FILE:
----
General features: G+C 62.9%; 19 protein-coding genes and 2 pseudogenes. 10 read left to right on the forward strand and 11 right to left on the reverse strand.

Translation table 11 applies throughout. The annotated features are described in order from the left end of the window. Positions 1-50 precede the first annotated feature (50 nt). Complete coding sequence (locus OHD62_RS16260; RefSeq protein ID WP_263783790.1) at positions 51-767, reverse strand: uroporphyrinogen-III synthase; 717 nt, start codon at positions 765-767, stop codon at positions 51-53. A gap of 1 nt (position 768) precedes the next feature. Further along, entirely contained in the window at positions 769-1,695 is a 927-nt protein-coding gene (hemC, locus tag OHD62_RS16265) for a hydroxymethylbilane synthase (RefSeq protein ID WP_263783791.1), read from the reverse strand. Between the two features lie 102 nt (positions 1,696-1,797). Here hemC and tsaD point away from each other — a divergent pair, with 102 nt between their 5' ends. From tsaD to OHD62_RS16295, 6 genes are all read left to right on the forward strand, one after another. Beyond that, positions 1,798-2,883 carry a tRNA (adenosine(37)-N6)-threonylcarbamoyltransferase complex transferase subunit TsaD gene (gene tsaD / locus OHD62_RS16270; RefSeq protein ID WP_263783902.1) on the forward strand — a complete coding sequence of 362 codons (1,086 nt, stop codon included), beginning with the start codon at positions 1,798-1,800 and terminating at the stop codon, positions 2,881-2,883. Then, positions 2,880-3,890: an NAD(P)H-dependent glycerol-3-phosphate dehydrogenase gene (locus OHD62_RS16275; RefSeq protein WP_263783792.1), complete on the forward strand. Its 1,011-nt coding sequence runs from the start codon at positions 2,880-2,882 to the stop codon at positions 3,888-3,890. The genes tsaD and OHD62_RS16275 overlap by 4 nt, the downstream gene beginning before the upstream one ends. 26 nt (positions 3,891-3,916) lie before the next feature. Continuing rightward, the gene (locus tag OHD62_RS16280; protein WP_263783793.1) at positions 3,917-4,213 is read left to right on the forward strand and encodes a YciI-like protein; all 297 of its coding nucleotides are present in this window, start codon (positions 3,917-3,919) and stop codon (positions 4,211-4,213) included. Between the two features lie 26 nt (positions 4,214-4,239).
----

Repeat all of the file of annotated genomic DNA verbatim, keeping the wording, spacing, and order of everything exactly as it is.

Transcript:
General features: G+C 62.9%; 19 protein-coding genes and 2 pseudogenes. 10 read left to right on the forward strand and 11 right to left on the reverse strand.

Translation table 11 applies throughout. The annotated features are described in order from the left end of the window. Positions 1-50 precede the first annotated feature (50 nt). Complete coding sequence (locus OHD62_RS16260; RefSeq protein ID WP_263783790.1) at positions 51-767, reverse strand: uroporphyrinogen-III synthase; 717 nt, start codon at positions 765-767, stop codon at positions 51-53. A gap of 1 nt (position 768) precedes the next feature. Further along, entirely contained in the window at positions 769-1,695 is a 927-nt protein-coding gene (hemC, locus tag OHD62_RS16265) for a hydroxymethylbilane synthase (RefSeq protein ID WP_263783791.1), read from the reverse strand. Between the two features lie 102 nt (positions 1,696-1,797). Here hemC and tsaD point away from each other — a divergent pair, with 102 nt between their 5' ends. From tsaD to OHD62_RS16295, 6 genes are all read left to right on the forward strand, one after another. Beyond that, positions 1,798-2,883 carry a tRNA (adenosine(37)-N6)-threonylcarbamoyltransferase complex transferase subunit TsaD gene (gene tsaD / locus OHD62_RS16270; RefSeq protein ID WP_263783902.1) on the forward strand — a complete coding sequence of 362 codons (1,086 nt, stop codon included), beginning with the start codon at positions 1,798-1,800 and terminating at the stop codon, positions 2,881-2,883. Then, positions 2,880-3,890: an NAD(P)H-dependent glycerol-3-phosphate dehydrogenase gene (locus OHD62_RS16275; RefSeq protein WP_263783792.1), complete on the forward strand. Its 1,011-nt coding sequence runs from the start codon at positions 2,880-2,882 to the stop codon at positions 3,888-3,890. The genes tsaD and OHD62_RS16275 overlap by 4 nt, the downstream gene beginning before the upstream one ends. 26 nt (positions 3,891-3,916) lie before the next feature. Continuing rightward, the gene (locus tag OHD62_RS16280; protein WP_263783793.1) at positions 3,917-4,213 is read left to right on the forward strand and encodes a YciI-like protein; all 297 of its coding nucleotides are present in this window, start codon (positions 3,917-3,919) and stop codon (positions 4,211-4,213) included. Between the two features lie 26 nt (positions 4,214-4,239).